for light a/c by manufacturers at all?
Minuteman From United States of America, joined Aug 2000, 271 posts, RR: 0 Reply 9, posted (11 years 10 months 1 week 4 days 15 hours ago) and read 2776 times:
Right, I guess there just might be different requirements for different countries!! ARROW is a mnemonic for remembering the required documents for an aircraft.
Airworthiness Certificate Radio Station License (outside U.S.) Registration Certificate Operating Handbook and Limitations Weight and Balance
For example, the Operating Handbook is required by FAR §91.9(b)(1). Presumeably, this acronym was created from a list someone made from looking through the FARs. Any ideas where the other four items come from?
Airplay From , joined Dec 1969, posts, RR: Reply 10, posted (11 years 10 months 1 week 19 hours ago) and read 2753 times:
The following is an excerpt from the ORIGINAL ISSUE of FAR 23 which is a design standard for light small aircraft:
(a) Furnishing information. The applicable information in Secs. 23.1583 through 23.1589 must be furnished--
(1) For each airplane of more than 6,000 pounds maximum weight, in an Airplane Flight Manual; and
(2) For each airplane of 6,000 pounds or less maximum weight, in an Airplane Flight Manual or in any combination of manuals, markings, and placards.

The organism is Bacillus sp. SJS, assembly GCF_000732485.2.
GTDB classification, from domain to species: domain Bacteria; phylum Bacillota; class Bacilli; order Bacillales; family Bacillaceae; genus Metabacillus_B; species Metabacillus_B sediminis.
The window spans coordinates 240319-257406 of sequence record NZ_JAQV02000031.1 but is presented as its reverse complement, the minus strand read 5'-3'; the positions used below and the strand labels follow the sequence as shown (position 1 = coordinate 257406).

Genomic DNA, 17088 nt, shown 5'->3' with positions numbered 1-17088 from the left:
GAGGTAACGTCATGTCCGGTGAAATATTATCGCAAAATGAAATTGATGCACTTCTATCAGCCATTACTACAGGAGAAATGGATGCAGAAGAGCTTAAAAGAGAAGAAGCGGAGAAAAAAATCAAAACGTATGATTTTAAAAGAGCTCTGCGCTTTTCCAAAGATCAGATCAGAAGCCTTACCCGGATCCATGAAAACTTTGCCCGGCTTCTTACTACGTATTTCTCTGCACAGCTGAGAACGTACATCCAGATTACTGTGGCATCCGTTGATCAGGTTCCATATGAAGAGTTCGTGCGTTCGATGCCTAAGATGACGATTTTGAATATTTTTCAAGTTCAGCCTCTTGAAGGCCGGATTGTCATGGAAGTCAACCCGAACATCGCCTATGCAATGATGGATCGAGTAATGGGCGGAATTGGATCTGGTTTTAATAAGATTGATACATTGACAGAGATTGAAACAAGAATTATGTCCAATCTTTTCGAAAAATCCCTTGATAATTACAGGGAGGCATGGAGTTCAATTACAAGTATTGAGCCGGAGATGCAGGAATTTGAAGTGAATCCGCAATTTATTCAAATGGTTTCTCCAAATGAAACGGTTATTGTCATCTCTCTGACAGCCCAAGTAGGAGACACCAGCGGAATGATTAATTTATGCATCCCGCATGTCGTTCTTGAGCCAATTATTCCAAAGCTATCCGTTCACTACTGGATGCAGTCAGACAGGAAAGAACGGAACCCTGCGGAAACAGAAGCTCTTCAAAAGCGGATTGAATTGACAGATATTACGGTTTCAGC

(b) Approval and segregation of information. Each part of the Airplane Flight Manual containing information prescribed in Secs. 23.1583 through 23.1589 must be approved, segregated, identified, and clearly distinguished from each unapproved part of that manual.
(c) Additional information. Any information not specified in Secs. 23.1583 through 23.1589 that is required for safe operation because of unusual design, operating, or handling characteristics must be furnished.
Later versions of FAR 23 don't have an option for a combination of manuals and placards in lieu of an AFM.
So....older light aircraft may only have an operating manual (POH) and a few placards.
ThirtyEcho From United States of America, joined Dec 2001, 1638 posts, RR: 1 Reply 11, posted (11 years 10 months 1 week 16 hours ago) and read 2745 times:
Likewise, Jetguy. I soloed in a Luscombe 8-E and there was no manual. The placards and insrument markings said it all and there was no way weight and balance was a factor; two people heavy enough to put the aircraft over gross wouldn't fit in the small cabin. I still remember one of the placards that read: Continuous operation at 1900 RPM prohibited. Seems that that would induce flutter.
Jetguy From , joined Dec 1969, posts, RR: Reply 12, posted (11 years 10 months 1 week 8 hours ago) and read 2742 times:
My favorite aircraft placard reads something to the effect...
"WARNING - Improper operation will lead to serious injury or death."
I alway found that one funny for some reason. I'm sure that some legal department insisted on putting in in plain view of the pilot. (As if he/she wouldn't know that they could die if they screwed up.) I used to own a Luscome 8-F. It was a great airplane and I understand that they're going to go back into production later this year. This time with a 150 hp Lycoming. That out to be a very nice airplane!
ThirtyEcho From United States of America, joined Dec 2001, 1638 posts, RR: 1 Reply 13, posted (11 years 10 months 1 week 3 hours ago) and read 2732 times:
Roger that, Jetguy. I can't imagine what a whole 150 hp would do to a Luscombe but I'd love to fly one. It'll make the C-152 pale in comparison, plus you get an airframe stressed for plus 9 and negative 3 Gs.